Diane DiPrima, the somber, red-haired goddess of Beat poetry, was persuaded by Maurice to write her “memoirs,” which I edited. According to DiPrima, each time she submitted a portion of the manuscript, Girodias would send it back demanding “More sex!” so that the Memoirs of a Beatnik were more erotic than literary, climaxing with a hilarious, though probably imaginary, five-way orgy with DiPrima, Alan Ginsberg, and Jack Kerouac among the participants.

While DiPrima, serious and reserved in person, seemed an incongruous choice for the role of lively pornographer, one who didn't was Steve Cannon, now something of an elder statesman of the African-American literary community, but then a highly ebullient young hipster with an infectious grin and all the uninhibited enthusiasm of the raunchy fourteen-year-old heroine of his rambunctious novel Groove, Bang and Jive Around. The Olympia office was also occasionally brightened by the vibrant presence of Ferdinand William Vasquez-d'Acugno, whose first novel (writing as “Marco Vassi”) Mind Blower, had indeed blown my mind when I first read it in manuscript. Polymorphous, profound, and unabashedly sensuous in both his fiction and his life, Marco went on to write several even better novels for Olympia before moving on. Marco died of AIDS in 1989, depriving the world of a talent that should have been better known.

But because Girodias and his Olympia Press were still considered as mere pornography mills, and because the books were distributed for the most part only to the limited market that specialized in such wares, and because, again, there was no publicity, these books made no stir. To my mind the biggest lost opportunity—financially if not aesthetically—came when Girodias secured the manuscript of a book called Speed, by William Burroughs III—a more or less autobiographical chronicle of amphetamine addiction by the son of the same William Burroughs whose notorious heroin-spiced novel Naked Lunch Maurice had originally published in Paris. Here, I thought, was a natural best seller, on the name alone. Just one notice in Publishers Weekly…one ad in the New York Times Book Review….

But no. I explained, I argued, I wrote memos, but to no avail. Maurice shrugged. Dave was affable but stubborn. And nothing happened. Speed came out—printed, for some reason, on particularly cheap newsprint paper—and disappeared into limbo with the “d.b.’s.”

Along with the talented and the more or less well-known who drifted in and out of the Olympia offices, there were of course the run-of-the-mill writers, many of them impoverished hacks to whom churning out sex books and then trying to wrest some money for them out of Girodias was simply another scam in their day-to­-day struggle for existence. Some were charming, some obnoxious; many were high most of the time, for this was the late sixties, when pot, hash, and LSD were not only ubiquitous but also relatively cheap. Most were young, but there was one scruffy, bearded middle-aged fellow known only as P.J., who had submitted a manuscript about a young lady who had a romance with a stallion. The book was accepted, spiced up with extra sex scenes, and retitled The Horse Mistress; and payment was even authorized—but herein lay a problem, as the writer refused to divulge his full name, insisting that he was P.J., period. But no bank would honor a check made out to a pair of initials, so P.J. insisted that he be paid in cash. Our accountant refused, and an impasse ensued, until some circuitous and probably illegal scheme was contrived to get around the problem.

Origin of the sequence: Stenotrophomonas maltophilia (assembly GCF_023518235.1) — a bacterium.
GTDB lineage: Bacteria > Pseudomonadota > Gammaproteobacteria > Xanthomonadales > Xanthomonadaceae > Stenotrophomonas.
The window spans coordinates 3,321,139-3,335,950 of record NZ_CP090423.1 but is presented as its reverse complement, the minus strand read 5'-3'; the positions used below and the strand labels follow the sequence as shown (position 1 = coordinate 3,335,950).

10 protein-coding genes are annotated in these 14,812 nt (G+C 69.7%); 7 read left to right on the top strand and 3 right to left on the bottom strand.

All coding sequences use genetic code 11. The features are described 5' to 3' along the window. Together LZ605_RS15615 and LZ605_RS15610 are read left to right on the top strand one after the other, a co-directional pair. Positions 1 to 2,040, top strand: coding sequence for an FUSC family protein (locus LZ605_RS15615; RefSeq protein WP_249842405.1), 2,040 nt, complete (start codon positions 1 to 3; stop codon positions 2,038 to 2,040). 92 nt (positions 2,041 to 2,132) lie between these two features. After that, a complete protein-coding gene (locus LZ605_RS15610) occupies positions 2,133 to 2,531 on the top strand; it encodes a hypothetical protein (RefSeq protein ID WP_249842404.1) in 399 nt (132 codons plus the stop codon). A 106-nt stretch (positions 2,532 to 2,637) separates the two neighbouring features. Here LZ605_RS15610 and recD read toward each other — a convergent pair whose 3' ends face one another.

Paul Johnston wrote as P.J. and “Justine Paris.”
                                —Patrick J. Kearney,
                                   A Bibliography of the Publications of the New York Olympia Press

About six months after I started at Olympia, Uta West resigned to pursue a writing career. This opened up an editorial spot, and Frances Green, whose promised job I had earlier unwittingly usurped, was finally brought on board. Though she may still have harbored some understandable resentment toward me, we got along quite smoothly, and when eventually I learned what had happened, and explained my innocent role in the affair, all was more or less forgiven. Over the months we became quite friendly, though there was no actual romance between us—until one day, on a sudden crazy impulse worthy of my employer himself, I asked her to marry me! Quite wisely, she refused; but to my surprise and delight, suggested that we try living together and see what happened. Which we did, and what happened was that we stayed together for thirty-six years (so far), and actually did get married somewhere along the way. So I have Maurice Girodias to thank for bringing Frances into my life, though it is somehow typical that in doing so he nearly destroyed the relationship before it ever got started.